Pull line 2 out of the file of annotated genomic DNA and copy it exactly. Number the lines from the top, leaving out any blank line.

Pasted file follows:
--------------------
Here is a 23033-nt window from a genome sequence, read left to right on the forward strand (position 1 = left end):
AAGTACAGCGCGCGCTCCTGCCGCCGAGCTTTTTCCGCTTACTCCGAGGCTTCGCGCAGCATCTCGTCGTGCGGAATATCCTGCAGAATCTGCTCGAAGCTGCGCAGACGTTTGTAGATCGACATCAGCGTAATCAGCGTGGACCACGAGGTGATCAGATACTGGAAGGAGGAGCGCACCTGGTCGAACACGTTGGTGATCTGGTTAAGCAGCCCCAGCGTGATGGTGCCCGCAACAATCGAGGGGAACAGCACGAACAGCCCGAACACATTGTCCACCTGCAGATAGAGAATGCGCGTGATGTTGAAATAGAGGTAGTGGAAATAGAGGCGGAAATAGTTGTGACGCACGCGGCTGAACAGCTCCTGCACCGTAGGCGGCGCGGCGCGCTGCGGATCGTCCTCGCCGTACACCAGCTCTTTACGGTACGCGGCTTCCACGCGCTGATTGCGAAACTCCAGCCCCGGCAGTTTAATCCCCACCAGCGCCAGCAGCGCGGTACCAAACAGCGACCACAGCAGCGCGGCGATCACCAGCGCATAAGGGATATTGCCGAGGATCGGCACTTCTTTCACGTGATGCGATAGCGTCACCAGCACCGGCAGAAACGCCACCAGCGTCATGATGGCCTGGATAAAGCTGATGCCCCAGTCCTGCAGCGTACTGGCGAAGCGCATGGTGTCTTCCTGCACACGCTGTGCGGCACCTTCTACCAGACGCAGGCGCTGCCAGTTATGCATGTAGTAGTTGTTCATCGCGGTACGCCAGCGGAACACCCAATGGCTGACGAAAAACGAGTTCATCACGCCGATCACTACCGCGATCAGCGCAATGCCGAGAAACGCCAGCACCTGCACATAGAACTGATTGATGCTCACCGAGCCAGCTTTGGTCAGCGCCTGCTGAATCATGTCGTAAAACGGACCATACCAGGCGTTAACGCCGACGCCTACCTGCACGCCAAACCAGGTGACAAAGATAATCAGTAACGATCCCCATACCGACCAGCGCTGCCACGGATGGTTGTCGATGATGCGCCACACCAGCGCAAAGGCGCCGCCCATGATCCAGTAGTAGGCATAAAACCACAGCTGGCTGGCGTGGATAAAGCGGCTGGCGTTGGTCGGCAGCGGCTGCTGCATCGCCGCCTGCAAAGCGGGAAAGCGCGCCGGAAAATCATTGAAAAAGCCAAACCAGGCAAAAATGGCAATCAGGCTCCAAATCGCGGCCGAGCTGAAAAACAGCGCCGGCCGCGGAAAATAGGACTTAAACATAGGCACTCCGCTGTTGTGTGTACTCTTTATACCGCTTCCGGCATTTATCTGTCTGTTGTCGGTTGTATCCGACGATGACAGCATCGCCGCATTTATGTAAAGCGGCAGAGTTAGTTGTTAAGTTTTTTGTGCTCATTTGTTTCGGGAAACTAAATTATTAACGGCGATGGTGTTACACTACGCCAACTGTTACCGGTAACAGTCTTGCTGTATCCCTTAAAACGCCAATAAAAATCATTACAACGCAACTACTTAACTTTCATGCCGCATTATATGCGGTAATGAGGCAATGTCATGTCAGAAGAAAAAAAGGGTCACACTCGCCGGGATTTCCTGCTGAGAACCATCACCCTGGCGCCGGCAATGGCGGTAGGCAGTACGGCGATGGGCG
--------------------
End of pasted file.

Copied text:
AAGTACAGCGCGCGCTCCTGCCGCCGAGCTTTTTCCGCTTACTCCGAGGCTTCGCGCAGCATCTCGTCGTGCGGAATATCCTGCAGAATCTGCTCGAAGCTGCGCAGACGTTTGTAGATCGACATCAGCGTAATCAGCGTGGACCACGAGGTGATCAGATACTGGAAGGAGGAGCGCACCTGGTCGAACACGTTGGTGATCTGGTTAAGCAGCCCCAGCGTGATGGTGCCCGCAACAATCGAGGGGAACAGCACGAACAGCCCGAACACATTGTCCACCTGCAGATAGAGAATGCGCGTGATGTTGAAATAGAGGTAGTGGAAATAGAGGCGGAAATAGTTGTGACGCACGCGGCTGAACAGCTCCTGCACCGTAGGCGGCGCGGCGCGCTGCGGATCGTCCTCGCCGTACACCAGCTCTTTACGGTACGCGGCTTCCACGCGCTGATTGCGAAACTCCAGCCCCGGCAGTTTAATCCCCACCAGCGCCAGCAGCGCGGTACCAAACAGCGACCACAGCAGCGCGGCGATCACCAGCGCATAAGGGATATTGCCGAGGATCGGCACTTCTTTCACGTGATGCGATAGCGTCACCAGCACCGGCAGAAACGCCACCAGCGTCATGATGGCCTGGATAAAGCTGATGCCCCAGTCCTGCAGCGTACTGGCGAAGCGCATGGTGTCTTCCTGCACACGCTGTGCGGCACCTTCTACCAGACGCAGGCGCTGCCAGTTATGCATGTAGTAGTTGTTCATCGCGGTACGCCAGCGGAACACCCAATGGCTGACGAAAAACGAGTTCATCACGCCGATCACTACCGCGATCAGCGCAATGCCGAGAAACGCCAGCACCTGCACATAGAACTGATTGATGCTCACCGAGCCAGCTTTGGTCAGCGCCTGCTGAATCATGTCGTAAAACGGACCATACCAGGCGTTAACGCCGACGCCTACCTGCACGCCAAACCAGGTGACAAAGATAATCAGTAACGATCCCCATACCGACCAGCGCTGCCACGGATGGTTGTCGATGATGCGCCACACCAGCGCAAAGGCGCCGCCCATGATCCAGTAGTAGGCATAAAACCACAGCTGGCTGGCGTGGATAAAGCGGCTGGCGTTGGTCGGCAGCGGCTGCTGCATCGCCGCCTGCAAAGCGGGAAAGCGCGCCGGAAAATCATTGAAAAAGCCAAACCAGGCAAAAATGGCAATCAGGCTCCAAATCGCGGCCGAGCTGAAAAACAGCGCCGGCCGCGGAAAATAGGACTTAAACATAGGCACTCCGCTGTTGTGTGTACTCTTTATACCGCTTCCGGCATTTATCTGTCTGTTGTCGGTTGTATCCGACGATGACAGCATCGCCGCATTTATGTAAAGCGGCAGAGTTAGTTGTTAAGTTTTTTGTGCTCATTTGTTTCGGGAAACTAAATTATTAACGGCGATGGTGTTACACTACGCCAACTGTTACCGGTAACAGTCTTGCTGTATCCCTTAAAACGCCAATAAAAATCATTACAACGCAACTACTTAACTTTCATGCCGCATTATATGCGGTAATGAGGCAATGTCATGTCAGAAGAAAAAAAGGGTCACACTCGCCGGGATTTCCTGCTGAGAACCATCACCCTGGCGCCGGCAATGGCGGTAGGCAGTACGGCGATGGGCG